For all seed addition treatments, five perennial grass species were selected from a pool of species native to the region, emphasizing a diversity of life-history strategies. Species included four locally abundant C3 grasses: Elymus elymoides (Raf.) Swezey [squirreltail], Pascopyrum smithii (Rydb.) Á. Löve [western wheatgrass], Poa fendleriana (Steud.) Vasey [muttongrass], Achnatherum hymenoides (Roem. & Schult.) Barkworth [Indian ricegrass], as well as a locally common C4 grass (Sporobolus cryptandrus (Torr.) A. Gray [sand dropseed]). Following NRCS recommendations, seed rates for the low rate treatment were: E. elymoides 6.11 PLS kg/ha; P. smithii 10.65 PLS kg/ha; P. fendleriana 1.3 PLS kg/ha; A. hymenoides 8.31 PLS kg/ha; and S. cryptandrus 0.22 PLS kg/ha; these rates were doubled for the high rate treatment. For a given seed rate, all plots received the same total number of PLS.
Pretreatment vegetation data were collected from eight 20 m transects per paddock in June 2014. These included 4 randomly-located transects within plots designated for seeding treatments, and 4 randomly-located transects in unseeded areas. For 10 evenly-spaced 20 × 50 cm quadrats per transect, we visually estimated aerial plant canopy cover (i.e. plant material that would intercept a raindrop) by species. For portions of the quadrat without plant cover, we estimated cover of litter (detached plant tissue less than 2 cm diameter), wood (woody plant matter larger than 2 cm diameter), rock (larger than 1 cm), moss/biocrust, and bare ground. We also recorded plant density and number of inflorescences by species for all vascular plants in two quadrats per transect.
Post-seeding data were collected in June 2015, and post-seeding and post-targeted spring grazing data were collected in June–July 2016. We recorded species-specific aerial cover and density at multiple sampling stations per seeded plot (Fig. 1b) as well as once at each unseeded plot. We estimated plant cover in 1 × 1 m quadrats using the visual estimation methods described above and recorded seedling densities of all seeded species in the northeast 50 × 50 cm corner of each quadrat frame. Because of small seedling sizes, it was difficult to confidently distinguish among some planted grass species, so seeded species seedling densities and aerial cover of seeded species seedlings were recorded in aggregate. We also recorded density and inflorescence counts by species for all vascular plants in the northeast 25 × 25 cm corner of the frame at two sampling stations per plot (Fig. 1b) and within each unseeded control.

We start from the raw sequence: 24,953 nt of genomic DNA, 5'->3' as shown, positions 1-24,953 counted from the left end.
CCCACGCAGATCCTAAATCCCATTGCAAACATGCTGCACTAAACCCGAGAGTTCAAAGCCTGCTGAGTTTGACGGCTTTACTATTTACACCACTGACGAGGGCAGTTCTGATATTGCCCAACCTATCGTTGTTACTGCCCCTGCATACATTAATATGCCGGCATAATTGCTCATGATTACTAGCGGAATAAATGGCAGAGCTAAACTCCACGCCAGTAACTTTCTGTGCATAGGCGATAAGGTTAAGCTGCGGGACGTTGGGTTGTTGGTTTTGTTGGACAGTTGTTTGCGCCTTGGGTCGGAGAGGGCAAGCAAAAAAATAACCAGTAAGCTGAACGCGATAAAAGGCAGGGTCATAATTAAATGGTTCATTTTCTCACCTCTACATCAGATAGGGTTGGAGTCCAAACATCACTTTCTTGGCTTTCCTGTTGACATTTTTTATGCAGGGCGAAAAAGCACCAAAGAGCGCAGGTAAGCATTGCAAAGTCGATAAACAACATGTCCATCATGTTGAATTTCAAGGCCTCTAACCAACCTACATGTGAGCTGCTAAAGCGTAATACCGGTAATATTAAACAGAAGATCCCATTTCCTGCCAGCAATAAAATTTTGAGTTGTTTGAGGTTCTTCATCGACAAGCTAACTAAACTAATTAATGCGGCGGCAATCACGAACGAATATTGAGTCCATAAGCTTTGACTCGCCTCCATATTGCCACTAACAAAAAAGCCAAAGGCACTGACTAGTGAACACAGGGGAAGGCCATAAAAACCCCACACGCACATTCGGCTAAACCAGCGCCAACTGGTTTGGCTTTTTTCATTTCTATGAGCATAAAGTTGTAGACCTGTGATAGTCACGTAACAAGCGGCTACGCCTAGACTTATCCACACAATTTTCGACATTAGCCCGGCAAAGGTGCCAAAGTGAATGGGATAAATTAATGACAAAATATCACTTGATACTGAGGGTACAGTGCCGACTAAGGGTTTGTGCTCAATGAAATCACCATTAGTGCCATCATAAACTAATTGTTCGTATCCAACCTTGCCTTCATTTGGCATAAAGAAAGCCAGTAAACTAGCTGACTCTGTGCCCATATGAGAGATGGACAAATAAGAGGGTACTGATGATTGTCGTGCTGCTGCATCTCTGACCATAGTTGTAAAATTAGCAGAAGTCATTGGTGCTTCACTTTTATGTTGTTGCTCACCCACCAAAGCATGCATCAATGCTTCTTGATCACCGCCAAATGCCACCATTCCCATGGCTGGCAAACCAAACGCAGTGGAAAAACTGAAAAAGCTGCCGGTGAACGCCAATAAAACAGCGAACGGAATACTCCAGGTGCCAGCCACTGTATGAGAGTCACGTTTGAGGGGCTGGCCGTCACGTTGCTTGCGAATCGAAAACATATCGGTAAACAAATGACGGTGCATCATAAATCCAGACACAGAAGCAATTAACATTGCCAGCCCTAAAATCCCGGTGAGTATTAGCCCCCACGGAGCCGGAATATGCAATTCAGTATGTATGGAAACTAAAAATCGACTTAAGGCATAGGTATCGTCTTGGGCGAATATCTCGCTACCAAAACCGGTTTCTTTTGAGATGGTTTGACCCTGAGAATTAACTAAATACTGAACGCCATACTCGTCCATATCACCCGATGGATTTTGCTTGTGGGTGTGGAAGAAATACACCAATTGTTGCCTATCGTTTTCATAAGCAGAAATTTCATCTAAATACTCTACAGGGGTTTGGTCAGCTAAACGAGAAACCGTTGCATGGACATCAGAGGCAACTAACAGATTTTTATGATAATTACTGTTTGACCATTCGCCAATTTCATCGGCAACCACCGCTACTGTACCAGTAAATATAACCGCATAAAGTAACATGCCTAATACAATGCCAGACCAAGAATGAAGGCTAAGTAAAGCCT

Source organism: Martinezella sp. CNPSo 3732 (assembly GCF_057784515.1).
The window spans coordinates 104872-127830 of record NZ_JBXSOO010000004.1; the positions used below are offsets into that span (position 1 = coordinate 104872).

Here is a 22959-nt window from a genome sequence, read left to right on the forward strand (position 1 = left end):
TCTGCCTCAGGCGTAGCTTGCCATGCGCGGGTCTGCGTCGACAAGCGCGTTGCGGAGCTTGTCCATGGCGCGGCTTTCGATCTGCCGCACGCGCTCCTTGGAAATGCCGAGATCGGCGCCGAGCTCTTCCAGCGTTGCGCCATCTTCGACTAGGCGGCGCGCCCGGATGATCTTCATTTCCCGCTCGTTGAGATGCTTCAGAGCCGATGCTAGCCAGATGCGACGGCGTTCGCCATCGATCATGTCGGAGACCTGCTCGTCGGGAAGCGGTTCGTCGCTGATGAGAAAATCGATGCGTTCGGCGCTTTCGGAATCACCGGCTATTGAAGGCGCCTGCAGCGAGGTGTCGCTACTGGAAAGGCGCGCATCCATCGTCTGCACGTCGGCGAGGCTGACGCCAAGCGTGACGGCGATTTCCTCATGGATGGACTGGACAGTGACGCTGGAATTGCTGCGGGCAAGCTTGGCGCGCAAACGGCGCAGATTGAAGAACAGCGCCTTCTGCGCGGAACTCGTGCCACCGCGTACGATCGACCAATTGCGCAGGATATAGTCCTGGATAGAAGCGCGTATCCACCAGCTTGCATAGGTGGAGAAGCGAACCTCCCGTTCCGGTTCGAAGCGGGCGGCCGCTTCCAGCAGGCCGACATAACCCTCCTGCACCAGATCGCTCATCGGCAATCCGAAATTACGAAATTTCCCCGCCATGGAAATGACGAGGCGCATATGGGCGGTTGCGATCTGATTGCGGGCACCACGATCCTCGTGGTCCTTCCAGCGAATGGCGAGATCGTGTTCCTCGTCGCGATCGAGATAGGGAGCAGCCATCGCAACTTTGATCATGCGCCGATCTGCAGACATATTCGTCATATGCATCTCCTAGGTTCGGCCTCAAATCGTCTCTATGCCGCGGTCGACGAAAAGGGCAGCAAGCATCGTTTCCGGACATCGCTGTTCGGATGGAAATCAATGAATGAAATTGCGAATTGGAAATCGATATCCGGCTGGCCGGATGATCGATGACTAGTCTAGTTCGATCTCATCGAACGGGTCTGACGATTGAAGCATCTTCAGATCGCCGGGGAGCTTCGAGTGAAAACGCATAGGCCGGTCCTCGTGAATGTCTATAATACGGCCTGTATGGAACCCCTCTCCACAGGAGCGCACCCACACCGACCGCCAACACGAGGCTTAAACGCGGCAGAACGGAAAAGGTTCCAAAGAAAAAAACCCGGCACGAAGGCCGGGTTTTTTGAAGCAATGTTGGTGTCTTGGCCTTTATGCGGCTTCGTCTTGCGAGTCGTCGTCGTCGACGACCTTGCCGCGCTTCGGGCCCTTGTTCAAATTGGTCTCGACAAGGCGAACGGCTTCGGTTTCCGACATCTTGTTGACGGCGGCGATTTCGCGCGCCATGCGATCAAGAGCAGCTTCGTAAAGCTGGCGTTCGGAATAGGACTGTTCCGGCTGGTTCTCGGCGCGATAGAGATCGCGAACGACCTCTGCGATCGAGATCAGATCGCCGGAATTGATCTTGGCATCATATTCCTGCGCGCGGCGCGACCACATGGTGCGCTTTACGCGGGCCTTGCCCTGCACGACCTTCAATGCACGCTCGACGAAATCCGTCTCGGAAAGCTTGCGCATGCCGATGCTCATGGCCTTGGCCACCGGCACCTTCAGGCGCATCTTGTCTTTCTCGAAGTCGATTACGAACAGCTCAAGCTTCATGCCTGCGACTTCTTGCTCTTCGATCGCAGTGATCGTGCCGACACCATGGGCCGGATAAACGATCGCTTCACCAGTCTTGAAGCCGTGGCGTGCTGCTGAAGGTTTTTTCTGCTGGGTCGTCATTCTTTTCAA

In June 2015 and August 2016, we quantified standing biomass in each paddock by clipping all aboveground non-shrub biomass rooted inside 1 × 1 m and 0.5 × 0.5 m frames, respectively. We sampled at 5 locations per paddock in June 2015 (one randomly selected seeded plot and four unseeded locations), and at 22 locations per paddock (once per seeding treatment plot and at all 12 unseeded locations) in August 2016. Clipping locations were shifted 3 to 10 m each sampling effort to avoid resampling the same areas. Biomass was separated into four categories (B. tectorum, forbs, seedlings of seeded species, and all other native grasses), then oven-dried and weighed.
Species-specific B. tectorum exclusion study (Question B)
We sampled a subset of invaded paddocks to investigate the ability of different perennial grasses to potentially resist B. tectorum invasion. Sampling was conducted in October 2015 within the six paddocks (arranged into three blocks) that had the highest cover and density of B. tectorum. Within each paddock, we sampled along four random 20 m transects in unseeded areas. On both sides of the transect at each of ten evenly spaced points, we selected the nearest adult individual belonging to one of the five native perennial grass species seeded in the manipulative experiment. For each sampled plant, a 20 × 50 cm frame was centered against the edge of the plant base, extending perpendicular to and away from the transect. The frame was divided into three rectangular sampling regions (0–10 cm, 10–20 cm, 20–50 cm), with the 0 cm mark against the sample plant.
For each sample plant, the basal diameter and tallest leaf height were measured. Within each of the three sampling regions, B. tectorum density was recorded, and the cover class (1 = 0–10%, 2 = 10–50%, 3 = 50–100%) of each of five functional groups was visually estimated. Functional groups were: heterospecific grass (all but the species of the focal plant), conspecific grass (including only the species of the focal plant), forb, subshrub, and shrub.